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Welcome: Introduction by Jay Katzen
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Jay Katzen
Jay Katzen


In this issue, we explore how libraries and publishers are seeking to understand and serve upcoming generations — in particular Millennials, the generation born from about 1979 to 1994. This generation includes Net natives — people who’ve always known the digital world and embrace its latest offerings. Information providers seeking to ensure we meet this generation’s research needs are seen as facing a complex challenge. But is it really so complex?

Is there, as Tom Noonan asks in his “Ask UCD” column, a lot of similarity between age groups and will trying to design products or services to support activities popular among younger users distract us from the real needs of our users? Or do libraries and publishers, as Kathryn Greenhill and Richard Sweeney say in their articles, need to match our services to meet Millennials' needs?

To serve younger users better, some libraries are renovating their physical spaces and other libraries are downsizing theirs. Many information providers are offering physical and virtual spaces facilitating dialog or group communication. We’re facilitating user-created content. Indeed it appears that Millennials are influencing changes large and small in how information services are packaged and delivered.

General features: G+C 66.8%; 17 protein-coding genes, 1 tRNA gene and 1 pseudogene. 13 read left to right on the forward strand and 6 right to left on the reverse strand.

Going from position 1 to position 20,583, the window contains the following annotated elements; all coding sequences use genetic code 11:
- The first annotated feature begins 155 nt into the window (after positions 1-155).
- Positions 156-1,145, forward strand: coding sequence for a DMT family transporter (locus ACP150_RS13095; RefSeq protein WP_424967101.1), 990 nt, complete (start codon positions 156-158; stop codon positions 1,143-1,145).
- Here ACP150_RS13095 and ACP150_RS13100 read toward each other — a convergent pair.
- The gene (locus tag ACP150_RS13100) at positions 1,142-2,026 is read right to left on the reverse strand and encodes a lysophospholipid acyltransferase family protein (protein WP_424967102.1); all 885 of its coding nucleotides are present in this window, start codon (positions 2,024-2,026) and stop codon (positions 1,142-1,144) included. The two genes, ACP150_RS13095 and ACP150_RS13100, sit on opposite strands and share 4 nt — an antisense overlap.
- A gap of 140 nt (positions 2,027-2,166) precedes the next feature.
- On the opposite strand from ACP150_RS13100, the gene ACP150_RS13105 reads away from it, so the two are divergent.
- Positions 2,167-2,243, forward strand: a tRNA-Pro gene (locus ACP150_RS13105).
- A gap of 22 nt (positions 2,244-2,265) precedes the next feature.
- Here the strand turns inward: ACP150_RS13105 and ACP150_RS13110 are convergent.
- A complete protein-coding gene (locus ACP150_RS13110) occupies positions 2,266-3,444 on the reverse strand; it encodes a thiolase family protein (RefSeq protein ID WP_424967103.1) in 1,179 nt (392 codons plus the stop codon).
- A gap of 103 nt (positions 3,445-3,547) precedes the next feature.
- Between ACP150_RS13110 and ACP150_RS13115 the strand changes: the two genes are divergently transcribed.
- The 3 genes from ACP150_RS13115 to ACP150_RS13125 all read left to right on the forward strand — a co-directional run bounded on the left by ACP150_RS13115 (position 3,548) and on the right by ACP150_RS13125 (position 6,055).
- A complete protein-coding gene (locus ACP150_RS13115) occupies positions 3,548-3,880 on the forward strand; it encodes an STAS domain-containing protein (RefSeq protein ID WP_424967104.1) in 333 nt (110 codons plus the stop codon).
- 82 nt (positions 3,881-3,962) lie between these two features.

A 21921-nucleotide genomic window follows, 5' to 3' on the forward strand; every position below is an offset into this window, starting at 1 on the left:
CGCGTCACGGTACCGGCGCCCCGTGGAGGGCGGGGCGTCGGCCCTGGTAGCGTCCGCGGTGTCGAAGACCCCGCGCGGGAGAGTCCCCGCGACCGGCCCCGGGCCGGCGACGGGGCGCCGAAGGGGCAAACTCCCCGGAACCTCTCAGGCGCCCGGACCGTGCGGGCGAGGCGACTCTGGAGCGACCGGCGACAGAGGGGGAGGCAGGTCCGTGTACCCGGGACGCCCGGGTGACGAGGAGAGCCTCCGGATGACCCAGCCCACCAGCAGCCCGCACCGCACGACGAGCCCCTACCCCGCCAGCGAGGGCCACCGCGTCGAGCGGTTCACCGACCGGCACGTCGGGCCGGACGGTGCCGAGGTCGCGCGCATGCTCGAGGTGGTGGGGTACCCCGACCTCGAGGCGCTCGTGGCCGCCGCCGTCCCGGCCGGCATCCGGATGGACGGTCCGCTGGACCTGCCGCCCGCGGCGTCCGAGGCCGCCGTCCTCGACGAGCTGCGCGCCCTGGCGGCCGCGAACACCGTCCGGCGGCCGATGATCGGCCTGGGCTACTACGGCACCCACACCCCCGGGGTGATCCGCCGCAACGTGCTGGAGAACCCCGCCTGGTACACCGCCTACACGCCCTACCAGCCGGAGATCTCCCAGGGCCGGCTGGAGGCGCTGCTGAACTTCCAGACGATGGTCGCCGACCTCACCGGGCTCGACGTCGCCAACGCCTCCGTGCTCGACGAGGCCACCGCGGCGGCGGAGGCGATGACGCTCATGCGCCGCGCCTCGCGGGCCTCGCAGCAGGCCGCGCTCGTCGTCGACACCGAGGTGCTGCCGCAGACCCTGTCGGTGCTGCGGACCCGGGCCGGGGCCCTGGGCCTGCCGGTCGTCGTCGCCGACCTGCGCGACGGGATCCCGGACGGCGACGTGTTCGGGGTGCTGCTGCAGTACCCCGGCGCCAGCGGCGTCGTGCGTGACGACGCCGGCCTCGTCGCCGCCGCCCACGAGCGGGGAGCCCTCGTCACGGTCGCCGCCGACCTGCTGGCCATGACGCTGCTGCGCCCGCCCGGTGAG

In the range of articles in this issue, there is much talk of “reinvention” but no single formula for serving the next generation. What does emerge is the theme of facilitating research and communication, which has always been at the core of what information providers do. Perhaps what we’re seeing isn’t so much a reinvention, but the utilization of a broader palate of tools to meet information needs.

As you read this issue, you’ll encounter different opinions on the characteristics of Millennials and how best to meet their information needs. And so perhaps: The times, they are a-changing, but then, don’t they always?


Jay Katzen, Managing Director Academic & Government Products,
Elsevier, Amsterdam, The Netherlands

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